JÁN Slota will continue ruling the Slovak National Party (SNS) for another four years. He was re-elected to the post with 180 votes, about two-thirds of the delegates to the party’s congress, leaving his three challengers far behind and stirring debates about how internally democratic SNS is and what future awaits it with Slota as its leader. The main criticism of SNS current situation comes from within the party: Anna Belousovová, who failed to maintain her post as deputy chair, said the congress was manipulated and that SNS is on its way to political oblivion under Slota.
Out of the 271 delegates at the 17th congress of SNS on September 25, as many as 180 supported Slota for the chair of the party while his challengers received significantly less. Deputy chairperson Anna Belousovová garnered 45 votes, Dušan Švantner got 40 and former Supreme Court judge Tibor Šafárik received only six votes.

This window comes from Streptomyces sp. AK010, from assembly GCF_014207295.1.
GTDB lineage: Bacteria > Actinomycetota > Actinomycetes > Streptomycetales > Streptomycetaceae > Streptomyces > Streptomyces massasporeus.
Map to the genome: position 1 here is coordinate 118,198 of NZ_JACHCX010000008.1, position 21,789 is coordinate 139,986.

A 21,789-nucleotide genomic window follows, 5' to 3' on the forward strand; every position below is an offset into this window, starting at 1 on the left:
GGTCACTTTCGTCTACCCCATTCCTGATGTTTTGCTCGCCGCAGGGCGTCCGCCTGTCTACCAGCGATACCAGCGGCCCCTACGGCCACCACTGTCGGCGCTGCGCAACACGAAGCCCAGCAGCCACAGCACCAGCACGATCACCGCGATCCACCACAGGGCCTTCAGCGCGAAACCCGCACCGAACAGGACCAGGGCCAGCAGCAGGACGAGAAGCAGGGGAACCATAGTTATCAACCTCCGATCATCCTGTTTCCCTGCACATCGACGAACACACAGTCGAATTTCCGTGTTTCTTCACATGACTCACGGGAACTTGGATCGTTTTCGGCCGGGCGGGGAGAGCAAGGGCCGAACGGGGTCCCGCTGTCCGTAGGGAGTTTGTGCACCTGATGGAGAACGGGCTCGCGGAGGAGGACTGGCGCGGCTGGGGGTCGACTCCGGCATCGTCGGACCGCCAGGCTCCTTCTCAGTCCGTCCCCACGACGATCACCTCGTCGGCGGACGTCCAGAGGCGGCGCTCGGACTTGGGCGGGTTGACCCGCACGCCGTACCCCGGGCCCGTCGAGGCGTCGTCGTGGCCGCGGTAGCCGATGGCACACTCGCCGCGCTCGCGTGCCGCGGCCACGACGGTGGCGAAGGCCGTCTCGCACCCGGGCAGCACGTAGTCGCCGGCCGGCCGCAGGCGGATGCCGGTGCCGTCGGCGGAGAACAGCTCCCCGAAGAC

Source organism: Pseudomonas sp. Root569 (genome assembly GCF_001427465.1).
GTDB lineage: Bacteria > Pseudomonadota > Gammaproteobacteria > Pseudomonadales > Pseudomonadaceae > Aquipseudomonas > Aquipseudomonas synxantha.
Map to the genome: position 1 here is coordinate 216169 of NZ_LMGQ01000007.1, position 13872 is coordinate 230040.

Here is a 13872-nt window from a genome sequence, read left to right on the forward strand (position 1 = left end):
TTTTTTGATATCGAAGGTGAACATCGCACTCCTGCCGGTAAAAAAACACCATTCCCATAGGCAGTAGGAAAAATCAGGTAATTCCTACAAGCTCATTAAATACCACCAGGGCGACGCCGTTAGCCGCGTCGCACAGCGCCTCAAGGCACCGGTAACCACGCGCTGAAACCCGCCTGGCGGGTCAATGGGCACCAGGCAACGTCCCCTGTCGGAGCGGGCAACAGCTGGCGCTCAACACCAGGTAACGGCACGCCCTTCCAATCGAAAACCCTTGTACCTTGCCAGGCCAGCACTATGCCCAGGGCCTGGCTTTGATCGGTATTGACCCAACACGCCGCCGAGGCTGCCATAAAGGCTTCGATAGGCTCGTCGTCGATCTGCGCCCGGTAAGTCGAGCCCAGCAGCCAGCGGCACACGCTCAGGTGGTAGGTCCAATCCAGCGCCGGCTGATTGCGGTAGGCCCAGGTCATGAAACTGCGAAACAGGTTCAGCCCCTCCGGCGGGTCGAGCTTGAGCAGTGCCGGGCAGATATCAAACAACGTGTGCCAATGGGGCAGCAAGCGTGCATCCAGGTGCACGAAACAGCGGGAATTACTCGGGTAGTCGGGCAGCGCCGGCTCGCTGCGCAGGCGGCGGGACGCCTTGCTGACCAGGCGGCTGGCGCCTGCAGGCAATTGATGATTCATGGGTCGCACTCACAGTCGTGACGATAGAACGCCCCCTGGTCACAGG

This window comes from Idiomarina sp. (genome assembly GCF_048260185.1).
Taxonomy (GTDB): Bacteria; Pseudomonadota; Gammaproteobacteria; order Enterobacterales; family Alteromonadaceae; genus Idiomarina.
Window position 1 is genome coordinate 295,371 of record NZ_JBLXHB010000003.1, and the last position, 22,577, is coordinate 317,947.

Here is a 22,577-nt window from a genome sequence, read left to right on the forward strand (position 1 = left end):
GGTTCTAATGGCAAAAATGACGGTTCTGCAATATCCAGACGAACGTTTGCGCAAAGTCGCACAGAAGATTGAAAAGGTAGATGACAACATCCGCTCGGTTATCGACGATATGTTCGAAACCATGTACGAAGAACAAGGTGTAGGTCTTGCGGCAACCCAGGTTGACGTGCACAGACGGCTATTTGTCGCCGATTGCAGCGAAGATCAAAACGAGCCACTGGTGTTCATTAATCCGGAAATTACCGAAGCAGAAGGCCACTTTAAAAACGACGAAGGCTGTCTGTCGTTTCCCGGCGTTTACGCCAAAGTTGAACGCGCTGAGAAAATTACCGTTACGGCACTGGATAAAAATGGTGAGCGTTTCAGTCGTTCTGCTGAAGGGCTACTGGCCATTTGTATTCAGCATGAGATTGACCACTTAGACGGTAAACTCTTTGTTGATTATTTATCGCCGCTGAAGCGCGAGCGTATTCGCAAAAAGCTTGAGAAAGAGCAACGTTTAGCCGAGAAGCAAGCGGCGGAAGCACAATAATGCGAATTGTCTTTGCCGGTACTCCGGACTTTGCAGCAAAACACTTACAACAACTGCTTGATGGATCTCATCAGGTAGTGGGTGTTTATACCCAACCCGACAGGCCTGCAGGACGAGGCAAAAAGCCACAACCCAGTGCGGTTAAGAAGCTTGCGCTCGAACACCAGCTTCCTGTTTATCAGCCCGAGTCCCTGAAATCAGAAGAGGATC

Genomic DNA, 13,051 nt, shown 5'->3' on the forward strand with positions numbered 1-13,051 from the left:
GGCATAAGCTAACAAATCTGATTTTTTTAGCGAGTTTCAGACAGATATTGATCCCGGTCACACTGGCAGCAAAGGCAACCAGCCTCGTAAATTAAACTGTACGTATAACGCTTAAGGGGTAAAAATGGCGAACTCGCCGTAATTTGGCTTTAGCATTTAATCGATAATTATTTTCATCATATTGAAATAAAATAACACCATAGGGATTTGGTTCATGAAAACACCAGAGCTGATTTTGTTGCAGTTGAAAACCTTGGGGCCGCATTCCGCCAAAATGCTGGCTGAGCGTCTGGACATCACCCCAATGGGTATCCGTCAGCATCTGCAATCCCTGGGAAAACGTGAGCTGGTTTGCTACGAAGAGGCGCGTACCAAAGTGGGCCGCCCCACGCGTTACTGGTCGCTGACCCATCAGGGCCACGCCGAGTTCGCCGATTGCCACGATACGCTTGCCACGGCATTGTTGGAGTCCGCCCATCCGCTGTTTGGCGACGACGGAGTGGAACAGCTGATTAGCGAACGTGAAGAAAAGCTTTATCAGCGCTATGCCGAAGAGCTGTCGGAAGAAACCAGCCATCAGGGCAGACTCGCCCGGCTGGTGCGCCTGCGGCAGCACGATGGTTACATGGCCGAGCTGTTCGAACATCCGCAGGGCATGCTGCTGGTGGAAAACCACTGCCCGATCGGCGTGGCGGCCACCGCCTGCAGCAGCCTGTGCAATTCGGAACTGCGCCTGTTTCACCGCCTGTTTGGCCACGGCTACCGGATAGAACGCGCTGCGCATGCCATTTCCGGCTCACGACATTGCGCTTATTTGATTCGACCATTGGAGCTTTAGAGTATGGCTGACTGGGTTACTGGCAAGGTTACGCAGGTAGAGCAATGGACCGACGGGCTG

Prior to the voting, the congress voted on the method that would be used and a majority of the delegates, 159 of them, voted to hold a open ballot rather than a secret ballot. This option was supported by Slota, while Belousovová was seeking a secret ballot. Observers have expressed the opinion that if the election had been secret, Belousovová’s chances against Slota would have been much better.
The congress elected Andrej Danko from the village of Miloslavov to take Belousovová’s post as the first deputy chair of SNS. Other deputy chairs are Peter Petko of Spišská Nová Ves, Ján Ikrényi from Štúrovo and SNS parliamentary deputy Rafael Rafaj.
Claims of undemocratic procedure
Belousovová said after the vote that she considered the elections undemocratic but that she would not challenge the results. The SITA newswire reported that she said delegates received ballots in different colours with names of the candidates which on the reverse side featured the number of the delegate as stated on the attendance list.
“Each ballot could have been identified to see who voted for whom,” Belousovová said as quoted by SITA. “Those weren’t free elections. They prove that SNS is not democratic. It’s all manipulated and the congress was an absolute slapstick comedy.”